Eve Muirhead's all-Scottish rink had suffered two defeats in their first three matches with their 9-6 loss to highly-rated Canada on Wednesday.
Two down after the first end against China, GB levelled immediately and forged ahead before they were pegged back 7-7 in the ninth, but Muirhead took advantage of the hammer in the final end to grab the game-winning point with her final stone.
Muirhead's winning draw shot was redemption of sorts for the last-end gamble that did not come off against Canada.
Knowing that a relatively easy two points would have tied the game but passed the hammer to her still unbeaten opponents for the extra end, she went for a winning three-point shot only to come unstuck, ultimately losing 9-6.
"I guess that is what the skip has to do. I have to make the decisions and I definitely wouldn't have gone for the shot if I didn't think it was there," Muirhead said.
"I know a lot of people have different opinions, some think I should have taken the two and gone for an extra end.
"I am just really glad we came back with a strong performance and I am really glad I managed to play a great shot to finish this game.
"At the start of the game, if I had been asked if I would have liked to have been all square with the hammer against China (in the 10th end), I would have grabbed it.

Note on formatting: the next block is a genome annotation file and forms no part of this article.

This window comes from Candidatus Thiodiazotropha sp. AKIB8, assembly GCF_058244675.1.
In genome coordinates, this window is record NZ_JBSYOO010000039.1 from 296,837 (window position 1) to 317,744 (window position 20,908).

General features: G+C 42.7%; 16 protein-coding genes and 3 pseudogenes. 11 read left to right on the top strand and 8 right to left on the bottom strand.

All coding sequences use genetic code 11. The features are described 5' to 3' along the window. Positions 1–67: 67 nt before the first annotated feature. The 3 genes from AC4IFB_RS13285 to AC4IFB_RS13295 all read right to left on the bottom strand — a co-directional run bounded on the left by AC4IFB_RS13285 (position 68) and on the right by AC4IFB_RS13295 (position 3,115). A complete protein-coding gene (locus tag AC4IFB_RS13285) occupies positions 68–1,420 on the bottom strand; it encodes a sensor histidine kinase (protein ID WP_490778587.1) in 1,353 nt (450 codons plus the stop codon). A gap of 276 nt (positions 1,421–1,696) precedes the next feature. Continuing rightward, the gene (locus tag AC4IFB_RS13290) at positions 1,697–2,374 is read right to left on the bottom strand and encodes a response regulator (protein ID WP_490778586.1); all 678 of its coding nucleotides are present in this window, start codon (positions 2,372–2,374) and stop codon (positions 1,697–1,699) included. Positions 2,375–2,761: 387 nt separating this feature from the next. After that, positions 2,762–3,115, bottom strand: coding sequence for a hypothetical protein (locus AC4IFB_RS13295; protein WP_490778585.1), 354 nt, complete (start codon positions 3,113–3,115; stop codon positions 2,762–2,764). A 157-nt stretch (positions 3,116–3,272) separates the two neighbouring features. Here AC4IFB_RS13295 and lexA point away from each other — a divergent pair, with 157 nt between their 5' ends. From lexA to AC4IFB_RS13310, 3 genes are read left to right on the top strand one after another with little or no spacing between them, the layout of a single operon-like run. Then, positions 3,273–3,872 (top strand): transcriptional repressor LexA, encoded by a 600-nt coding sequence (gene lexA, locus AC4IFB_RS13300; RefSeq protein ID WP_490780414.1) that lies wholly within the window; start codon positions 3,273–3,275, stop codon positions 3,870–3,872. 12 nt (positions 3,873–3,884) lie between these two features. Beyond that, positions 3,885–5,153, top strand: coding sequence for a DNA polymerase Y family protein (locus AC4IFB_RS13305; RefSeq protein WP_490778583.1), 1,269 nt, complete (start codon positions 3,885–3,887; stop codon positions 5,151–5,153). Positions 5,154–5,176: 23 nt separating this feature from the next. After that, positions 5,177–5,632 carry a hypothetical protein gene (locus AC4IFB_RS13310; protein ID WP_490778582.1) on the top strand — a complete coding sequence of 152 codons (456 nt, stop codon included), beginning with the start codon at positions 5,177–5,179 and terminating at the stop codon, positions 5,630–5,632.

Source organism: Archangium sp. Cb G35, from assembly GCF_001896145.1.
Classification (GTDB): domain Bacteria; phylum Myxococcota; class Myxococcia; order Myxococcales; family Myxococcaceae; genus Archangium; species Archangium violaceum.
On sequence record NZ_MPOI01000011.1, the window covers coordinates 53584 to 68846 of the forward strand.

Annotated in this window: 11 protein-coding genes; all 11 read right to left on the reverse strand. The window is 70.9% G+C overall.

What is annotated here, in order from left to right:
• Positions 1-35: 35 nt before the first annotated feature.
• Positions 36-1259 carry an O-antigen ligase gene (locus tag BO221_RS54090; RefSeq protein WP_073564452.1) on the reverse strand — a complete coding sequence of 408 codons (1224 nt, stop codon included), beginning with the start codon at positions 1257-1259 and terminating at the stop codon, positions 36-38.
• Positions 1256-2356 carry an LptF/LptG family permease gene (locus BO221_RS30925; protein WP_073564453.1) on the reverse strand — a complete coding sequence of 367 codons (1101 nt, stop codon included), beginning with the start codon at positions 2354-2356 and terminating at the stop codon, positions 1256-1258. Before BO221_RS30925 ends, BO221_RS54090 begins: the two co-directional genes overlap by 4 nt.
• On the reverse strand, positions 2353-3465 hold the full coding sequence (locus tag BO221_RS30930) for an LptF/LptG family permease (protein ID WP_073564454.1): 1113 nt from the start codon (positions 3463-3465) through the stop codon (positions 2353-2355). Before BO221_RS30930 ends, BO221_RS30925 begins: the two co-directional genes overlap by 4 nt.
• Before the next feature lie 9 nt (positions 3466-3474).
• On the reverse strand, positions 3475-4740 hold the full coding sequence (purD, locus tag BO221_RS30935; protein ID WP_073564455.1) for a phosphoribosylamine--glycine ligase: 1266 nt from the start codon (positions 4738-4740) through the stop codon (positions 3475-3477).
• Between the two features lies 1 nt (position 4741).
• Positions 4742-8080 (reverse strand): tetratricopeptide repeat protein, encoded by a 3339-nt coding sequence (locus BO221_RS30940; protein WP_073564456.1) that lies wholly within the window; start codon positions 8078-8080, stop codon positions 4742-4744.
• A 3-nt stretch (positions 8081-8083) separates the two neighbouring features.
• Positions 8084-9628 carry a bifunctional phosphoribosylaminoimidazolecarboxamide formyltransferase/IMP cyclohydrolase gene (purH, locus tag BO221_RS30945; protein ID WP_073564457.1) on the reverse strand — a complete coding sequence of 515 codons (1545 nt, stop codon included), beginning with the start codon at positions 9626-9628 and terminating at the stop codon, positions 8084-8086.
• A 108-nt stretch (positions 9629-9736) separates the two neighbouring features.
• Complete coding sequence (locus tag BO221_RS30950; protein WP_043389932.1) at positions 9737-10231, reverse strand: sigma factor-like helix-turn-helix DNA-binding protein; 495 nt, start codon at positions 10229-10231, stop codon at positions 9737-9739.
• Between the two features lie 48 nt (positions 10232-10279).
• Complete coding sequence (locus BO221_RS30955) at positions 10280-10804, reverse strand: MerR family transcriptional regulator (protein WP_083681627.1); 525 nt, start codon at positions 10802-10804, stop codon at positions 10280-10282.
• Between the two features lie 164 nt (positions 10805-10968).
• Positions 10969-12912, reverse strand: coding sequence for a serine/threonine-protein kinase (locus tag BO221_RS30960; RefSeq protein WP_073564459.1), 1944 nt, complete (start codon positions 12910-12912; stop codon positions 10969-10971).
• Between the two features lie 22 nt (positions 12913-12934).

"Vicki (Adams) opened up that last end and left me with a draw, which, as a skip, is a routine shot.
"The sweepers looked after it really well, Anna (Sloan) called the line great and it was a real team effort out there.
"That's what we practise day-in, day-out. We practise twice a day for a few hours to make that one shot.
"You don't get any second chances at the Olympic Games, so you have to take full advantage of it.
"So I am really pleased with that. It was a really solid performance and hopefully we can continue that for the rest of the week."
Muirhead and her team mates, however, will remain oblivious to what is being said about their performances on social media as they continue their self-imposed ban during the Games.
She said: "I just don't quite know what to do when I pick up my phone. I have no Twitter or Facebook to click on.
"It hasn't made an awful lot of difference but it kind of takes our eyes off our phones a little bit.
"You probably don't want to know a lot of the stuff a lot of people at home are saying, so it is fine.
"I am not missing it too much and I am sure when the competition is over we will be on it for a few hours."